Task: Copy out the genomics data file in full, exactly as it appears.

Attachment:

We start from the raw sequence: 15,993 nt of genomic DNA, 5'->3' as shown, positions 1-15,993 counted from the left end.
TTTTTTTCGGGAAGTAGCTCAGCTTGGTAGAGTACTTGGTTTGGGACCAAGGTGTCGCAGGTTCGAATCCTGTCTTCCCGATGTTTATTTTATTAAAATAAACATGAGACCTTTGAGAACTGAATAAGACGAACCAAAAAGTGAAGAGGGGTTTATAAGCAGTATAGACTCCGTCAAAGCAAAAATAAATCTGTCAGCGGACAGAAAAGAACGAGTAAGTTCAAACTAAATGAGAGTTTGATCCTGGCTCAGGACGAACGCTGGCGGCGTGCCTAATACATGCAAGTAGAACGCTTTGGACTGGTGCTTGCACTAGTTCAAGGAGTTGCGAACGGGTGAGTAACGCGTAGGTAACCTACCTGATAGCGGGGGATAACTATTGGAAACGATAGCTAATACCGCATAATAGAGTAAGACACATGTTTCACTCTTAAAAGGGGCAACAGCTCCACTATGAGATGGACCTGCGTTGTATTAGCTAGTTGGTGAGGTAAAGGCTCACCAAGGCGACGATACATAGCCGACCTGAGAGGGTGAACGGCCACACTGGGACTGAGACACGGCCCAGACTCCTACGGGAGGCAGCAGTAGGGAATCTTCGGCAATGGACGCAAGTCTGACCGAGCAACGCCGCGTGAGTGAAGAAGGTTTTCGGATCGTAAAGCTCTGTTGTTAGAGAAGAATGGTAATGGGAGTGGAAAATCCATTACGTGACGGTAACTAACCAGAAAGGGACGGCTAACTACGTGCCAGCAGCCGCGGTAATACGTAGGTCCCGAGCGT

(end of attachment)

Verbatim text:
We start from the raw sequence: 15,993 nt of genomic DNA, 5'->3' as shown, positions 1-15,993 counted from the left end.
TTTTTTTCGGGAAGTAGCTCAGCTTGGTAGAGTACTTGGTTTGGGACCAAGGTGTCGCAGGTTCGAATCCTGTCTTCCCGATGTTTATTTTATTAAAATAAACATGAGACCTTTGAGAACTGAATAAGACGAACCAAAAAGTGAAGAGGGGTTTATAAGCAGTATAGACTCCGTCAAAGCAAAAATAAATCTGTCAGCGGACAGAAAAGAACGAGTAAGTTCAAACTAAATGAGAGTTTGATCCTGGCTCAGGACGAACGCTGGCGGCGTGCCTAATACATGCAAGTAGAACGCTTTGGACTGGTGCTTGCACTAGTTCAAGGAGTTGCGAACGGGTGAGTAACGCGTAGGTAACCTACCTGATAGCGGGGGATAACTATTGGAAACGATAGCTAATACCGCATAATAGAGTAAGACACATGTTTCACTCTTAAAAGGGGCAACAGCTCCACTATGAGATGGACCTGCGTTGTATTAGCTAGTTGGTGAGGTAAAGGCTCACCAAGGCGACGATACATAGCCGACCTGAGAGGGTGAACGGCCACACTGGGACTGAGACACGGCCCAGACTCCTACGGGAGGCAGCAGTAGGGAATCTTCGGCAATGGACGCAAGTCTGACCGAGCAACGCCGCGTGAGTGAAGAAGGTTTTCGGATCGTAAAGCTCTGTTGTTAGAGAAGAATGGTAATGGGAGTGGAAAATCCATTACGTGACGGTAACTAACCAGAAAGGGACGGCTAACTACGTGCCAGCAGCCGCGGTAATACGTAGGTCCCGAGCGT